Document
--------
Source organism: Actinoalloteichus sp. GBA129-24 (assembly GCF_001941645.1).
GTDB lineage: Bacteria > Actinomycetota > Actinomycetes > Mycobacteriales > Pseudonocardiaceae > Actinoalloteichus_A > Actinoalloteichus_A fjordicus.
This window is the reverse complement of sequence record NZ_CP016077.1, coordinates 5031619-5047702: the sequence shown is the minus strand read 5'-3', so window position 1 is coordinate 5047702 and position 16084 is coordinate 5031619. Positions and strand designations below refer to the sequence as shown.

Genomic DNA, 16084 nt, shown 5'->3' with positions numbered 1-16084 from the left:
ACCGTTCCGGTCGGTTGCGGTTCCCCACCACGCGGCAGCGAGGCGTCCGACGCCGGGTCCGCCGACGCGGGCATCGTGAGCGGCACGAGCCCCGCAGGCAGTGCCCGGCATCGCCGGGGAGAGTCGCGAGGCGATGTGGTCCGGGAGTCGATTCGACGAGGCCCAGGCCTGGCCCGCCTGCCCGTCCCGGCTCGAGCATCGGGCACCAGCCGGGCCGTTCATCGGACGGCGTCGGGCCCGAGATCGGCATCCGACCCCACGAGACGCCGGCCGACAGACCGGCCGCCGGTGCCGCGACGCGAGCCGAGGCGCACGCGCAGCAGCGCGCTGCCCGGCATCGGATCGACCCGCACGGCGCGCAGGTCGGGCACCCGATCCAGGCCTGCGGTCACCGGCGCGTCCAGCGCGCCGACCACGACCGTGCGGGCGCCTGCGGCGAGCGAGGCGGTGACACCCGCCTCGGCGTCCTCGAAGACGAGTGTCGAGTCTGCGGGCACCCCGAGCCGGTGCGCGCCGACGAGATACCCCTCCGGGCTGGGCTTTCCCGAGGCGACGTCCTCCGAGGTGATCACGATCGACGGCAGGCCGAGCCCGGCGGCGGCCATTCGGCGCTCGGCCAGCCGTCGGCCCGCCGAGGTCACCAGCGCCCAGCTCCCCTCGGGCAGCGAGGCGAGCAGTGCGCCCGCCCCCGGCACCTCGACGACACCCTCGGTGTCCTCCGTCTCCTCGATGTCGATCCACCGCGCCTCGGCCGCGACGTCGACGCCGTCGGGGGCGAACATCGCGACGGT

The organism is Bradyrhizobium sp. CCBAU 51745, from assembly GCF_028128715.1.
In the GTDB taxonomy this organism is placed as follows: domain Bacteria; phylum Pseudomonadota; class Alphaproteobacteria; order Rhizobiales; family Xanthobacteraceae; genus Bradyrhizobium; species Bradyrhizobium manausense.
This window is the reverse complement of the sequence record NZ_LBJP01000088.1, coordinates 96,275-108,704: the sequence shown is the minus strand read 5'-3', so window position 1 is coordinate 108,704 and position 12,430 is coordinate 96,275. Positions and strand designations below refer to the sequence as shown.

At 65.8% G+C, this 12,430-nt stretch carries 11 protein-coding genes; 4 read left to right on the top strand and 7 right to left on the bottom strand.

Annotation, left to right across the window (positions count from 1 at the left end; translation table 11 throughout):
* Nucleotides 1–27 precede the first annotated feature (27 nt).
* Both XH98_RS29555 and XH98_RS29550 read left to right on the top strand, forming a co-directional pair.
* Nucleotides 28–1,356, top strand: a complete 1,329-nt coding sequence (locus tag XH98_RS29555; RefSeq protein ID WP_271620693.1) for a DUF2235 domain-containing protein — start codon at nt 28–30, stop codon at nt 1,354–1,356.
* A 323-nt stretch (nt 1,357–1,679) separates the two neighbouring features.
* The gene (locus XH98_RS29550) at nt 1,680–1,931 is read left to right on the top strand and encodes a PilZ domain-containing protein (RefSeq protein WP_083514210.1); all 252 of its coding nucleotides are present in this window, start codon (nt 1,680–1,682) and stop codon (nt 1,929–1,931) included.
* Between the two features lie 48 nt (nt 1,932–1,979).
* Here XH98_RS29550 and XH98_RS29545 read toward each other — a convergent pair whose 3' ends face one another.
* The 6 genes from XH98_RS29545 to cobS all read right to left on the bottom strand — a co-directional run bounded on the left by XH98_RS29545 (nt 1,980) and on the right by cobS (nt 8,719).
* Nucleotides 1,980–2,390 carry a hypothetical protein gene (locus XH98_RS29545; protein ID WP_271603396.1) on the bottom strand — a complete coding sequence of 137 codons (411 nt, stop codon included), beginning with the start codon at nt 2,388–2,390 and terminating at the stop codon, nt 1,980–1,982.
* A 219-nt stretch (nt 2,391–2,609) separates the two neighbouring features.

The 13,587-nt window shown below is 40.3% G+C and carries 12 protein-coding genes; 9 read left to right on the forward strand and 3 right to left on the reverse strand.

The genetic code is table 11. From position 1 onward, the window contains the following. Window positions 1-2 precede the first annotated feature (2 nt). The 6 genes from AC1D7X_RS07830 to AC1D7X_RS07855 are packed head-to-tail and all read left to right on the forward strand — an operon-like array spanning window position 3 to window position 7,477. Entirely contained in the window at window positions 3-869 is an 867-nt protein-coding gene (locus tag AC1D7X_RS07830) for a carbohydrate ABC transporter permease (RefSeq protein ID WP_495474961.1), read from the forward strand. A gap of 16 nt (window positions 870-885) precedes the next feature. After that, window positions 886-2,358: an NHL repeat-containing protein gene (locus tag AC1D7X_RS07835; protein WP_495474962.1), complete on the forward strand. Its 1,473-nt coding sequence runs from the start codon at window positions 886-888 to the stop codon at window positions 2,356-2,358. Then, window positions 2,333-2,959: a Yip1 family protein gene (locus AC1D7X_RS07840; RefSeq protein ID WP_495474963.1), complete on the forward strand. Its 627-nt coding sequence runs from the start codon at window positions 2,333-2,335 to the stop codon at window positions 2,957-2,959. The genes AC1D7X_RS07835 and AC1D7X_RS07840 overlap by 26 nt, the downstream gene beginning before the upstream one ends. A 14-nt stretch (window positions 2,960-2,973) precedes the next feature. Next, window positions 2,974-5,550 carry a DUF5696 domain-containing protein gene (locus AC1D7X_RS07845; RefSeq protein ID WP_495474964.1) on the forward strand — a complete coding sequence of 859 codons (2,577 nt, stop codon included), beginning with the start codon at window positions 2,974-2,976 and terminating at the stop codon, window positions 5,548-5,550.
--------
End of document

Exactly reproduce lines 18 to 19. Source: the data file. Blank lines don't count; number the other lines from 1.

* The 6 genes from XH98_RS29545 to cobS all read right to left on the bottom strand — a co-directional run bounded on the left by XH98_RS29545 (nt 1,980) and on the right by cobS (nt 8,719).
* Nucleotides 1,980–2,390 carry a hypothetical protein gene (locus XH98_RS29545; protein ID WP_271603396.1) on the bottom strand — a complete coding sequence of 137 codons (411 nt, stop codon included), beginning with the start codon at nt 2,388–2,390 and terminating at the stop codon, nt 1,980–1,982.